Pneumonia Tx - Community Acquired (CAP)

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Pneumonia Tx - Community Acquired (CAP) by Mind Map: Pneumonia Tx - Community Acquired (CAP)

1. Pseudomonas

1.1. Tx

1.1.1. Antipneumococcal Antipseudococcal beta-lactam

1.1.1.1. + either

1.1.1.1.1. Anti-Pseudomonal Fluoroquinolone

1.1.1.1.2. Aminoglycoside

1.1.2. Beta-Lactam Allergy

1.1.2.1. Aztreonam

1.1.2.1.1. +

1.2. Risk Factors

1.2.1. Bronchiectasis/COPD/Chronic Lung disease

1.2.1.1. Requiring frequent antibiotics

1.2.1.2. Requiring frequent steroids

2. CA-MRSA

2.1. Risk Factors

2.1.1. Prior Abx

2.1.2. Recent flu-like illness

2.1.3. IV Drug use

2.1.4. Contact sports

2.1.5. Men who have sex with men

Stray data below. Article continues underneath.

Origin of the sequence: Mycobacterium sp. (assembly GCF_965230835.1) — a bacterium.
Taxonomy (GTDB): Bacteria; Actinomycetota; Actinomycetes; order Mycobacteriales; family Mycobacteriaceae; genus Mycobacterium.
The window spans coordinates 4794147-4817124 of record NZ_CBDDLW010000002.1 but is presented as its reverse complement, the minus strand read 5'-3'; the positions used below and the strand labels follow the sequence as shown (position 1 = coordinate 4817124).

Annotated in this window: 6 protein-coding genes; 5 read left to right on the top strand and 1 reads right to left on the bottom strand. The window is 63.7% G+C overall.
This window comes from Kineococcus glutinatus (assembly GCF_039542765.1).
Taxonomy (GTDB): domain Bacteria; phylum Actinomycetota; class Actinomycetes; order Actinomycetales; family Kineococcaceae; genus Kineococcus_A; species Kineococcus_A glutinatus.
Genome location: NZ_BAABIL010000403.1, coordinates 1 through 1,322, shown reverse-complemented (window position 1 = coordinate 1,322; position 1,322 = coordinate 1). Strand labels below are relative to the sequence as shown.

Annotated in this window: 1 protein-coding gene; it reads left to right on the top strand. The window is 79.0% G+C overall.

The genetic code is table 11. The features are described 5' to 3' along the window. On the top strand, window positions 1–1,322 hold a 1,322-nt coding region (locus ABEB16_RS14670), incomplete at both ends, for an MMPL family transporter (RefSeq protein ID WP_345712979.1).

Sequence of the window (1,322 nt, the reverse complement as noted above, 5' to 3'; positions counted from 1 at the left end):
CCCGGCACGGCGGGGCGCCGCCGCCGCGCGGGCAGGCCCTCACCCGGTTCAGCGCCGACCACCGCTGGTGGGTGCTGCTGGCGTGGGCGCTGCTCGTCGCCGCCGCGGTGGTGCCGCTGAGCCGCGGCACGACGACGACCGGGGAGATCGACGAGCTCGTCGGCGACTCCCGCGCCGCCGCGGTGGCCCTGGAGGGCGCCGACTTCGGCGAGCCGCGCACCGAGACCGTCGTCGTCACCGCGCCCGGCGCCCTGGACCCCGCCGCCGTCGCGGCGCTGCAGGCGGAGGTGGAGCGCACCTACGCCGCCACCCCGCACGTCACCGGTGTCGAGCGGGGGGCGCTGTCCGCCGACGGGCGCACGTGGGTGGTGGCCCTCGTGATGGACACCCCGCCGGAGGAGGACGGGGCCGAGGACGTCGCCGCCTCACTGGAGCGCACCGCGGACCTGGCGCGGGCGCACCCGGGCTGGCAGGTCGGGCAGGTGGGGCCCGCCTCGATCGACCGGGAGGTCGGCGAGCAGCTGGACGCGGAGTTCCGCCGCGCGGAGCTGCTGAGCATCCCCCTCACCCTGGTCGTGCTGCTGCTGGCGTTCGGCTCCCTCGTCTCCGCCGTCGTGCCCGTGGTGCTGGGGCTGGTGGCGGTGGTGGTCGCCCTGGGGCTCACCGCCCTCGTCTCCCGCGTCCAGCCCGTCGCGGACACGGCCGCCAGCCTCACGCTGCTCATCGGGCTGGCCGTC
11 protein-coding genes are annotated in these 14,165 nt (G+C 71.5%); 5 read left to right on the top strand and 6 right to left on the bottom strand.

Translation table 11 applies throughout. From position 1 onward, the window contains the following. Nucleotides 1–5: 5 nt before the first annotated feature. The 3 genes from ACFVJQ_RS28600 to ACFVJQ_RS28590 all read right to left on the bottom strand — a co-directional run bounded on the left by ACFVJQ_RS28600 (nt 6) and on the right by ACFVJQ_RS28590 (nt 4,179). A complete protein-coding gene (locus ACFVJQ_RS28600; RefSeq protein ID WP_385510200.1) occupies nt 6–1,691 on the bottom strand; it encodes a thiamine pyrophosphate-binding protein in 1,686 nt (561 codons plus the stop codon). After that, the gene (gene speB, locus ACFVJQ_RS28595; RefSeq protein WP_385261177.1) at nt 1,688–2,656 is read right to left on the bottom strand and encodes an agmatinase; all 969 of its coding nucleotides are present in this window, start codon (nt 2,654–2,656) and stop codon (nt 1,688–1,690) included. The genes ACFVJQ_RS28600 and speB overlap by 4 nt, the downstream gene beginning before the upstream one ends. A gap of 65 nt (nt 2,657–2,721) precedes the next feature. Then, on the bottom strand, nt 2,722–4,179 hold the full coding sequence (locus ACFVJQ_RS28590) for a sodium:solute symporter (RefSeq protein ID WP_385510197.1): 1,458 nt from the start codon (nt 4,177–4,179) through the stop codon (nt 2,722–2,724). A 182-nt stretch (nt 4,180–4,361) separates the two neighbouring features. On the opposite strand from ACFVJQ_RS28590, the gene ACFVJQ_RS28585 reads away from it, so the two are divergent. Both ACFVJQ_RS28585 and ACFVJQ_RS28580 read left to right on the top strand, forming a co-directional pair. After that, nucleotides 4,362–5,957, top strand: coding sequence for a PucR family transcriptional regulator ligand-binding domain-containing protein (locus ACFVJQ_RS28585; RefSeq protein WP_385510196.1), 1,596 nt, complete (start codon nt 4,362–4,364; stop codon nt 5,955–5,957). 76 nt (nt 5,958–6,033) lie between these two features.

2.1.6. Prisoners

2.2. Tx

2.2.1. Anti-Staph Antibiotic

3. Inpatient CAP

3.1. Anti-Pneumococcal beta-lactam

3.1.1. + either

3.1.1.1. Azithromycin

3.1.1.2. Respiratory fluoroquinolone

3.2. Beta-lactam allergy

3.2.1. Aztreonam

3.2.1.1. +

3.2.1.1.1. Respiratory fluoroquinolone

4. Outpatient

4.1. Tx

4.1.1. Previously Healthy

4.1.1.1. General Respiratory Antibiotic (macrolide/doxy)

4.1.2. Comorbidities or regional DRSP

4.1.2.1. either

4.1.2.1.1. Respiratory Fluoroquinolone

4.1.2.1.2. Beta-Lactam + Macrolide

5. Switching to Oral Therapy

5.1. factors to consider

5.1.1. fever

5.1.2. respiratory fxn (O2 sat>90, RR<24)

5.1.3. WBC count

5.1.4. GI (able to tolerate PO)

5.1.5. mental status at baseline

5.2. delay when

5.2.1. more than one factor

5.2.2. initial therapy failure/switched

5.2.3. other infxn (meningitis/endocarditis)

5.2.4. documented Pseudomonas/Stap/Other bug

5.3. No need to observe overnight in hospital when switching!

6. FU CXR

6.1. Not necessary, and NOT linked to clinical status!

6.2. In smoker age > 40, can help R/O malignancy after 7-12 wks

6.3. If pt improving, no routine CXR needed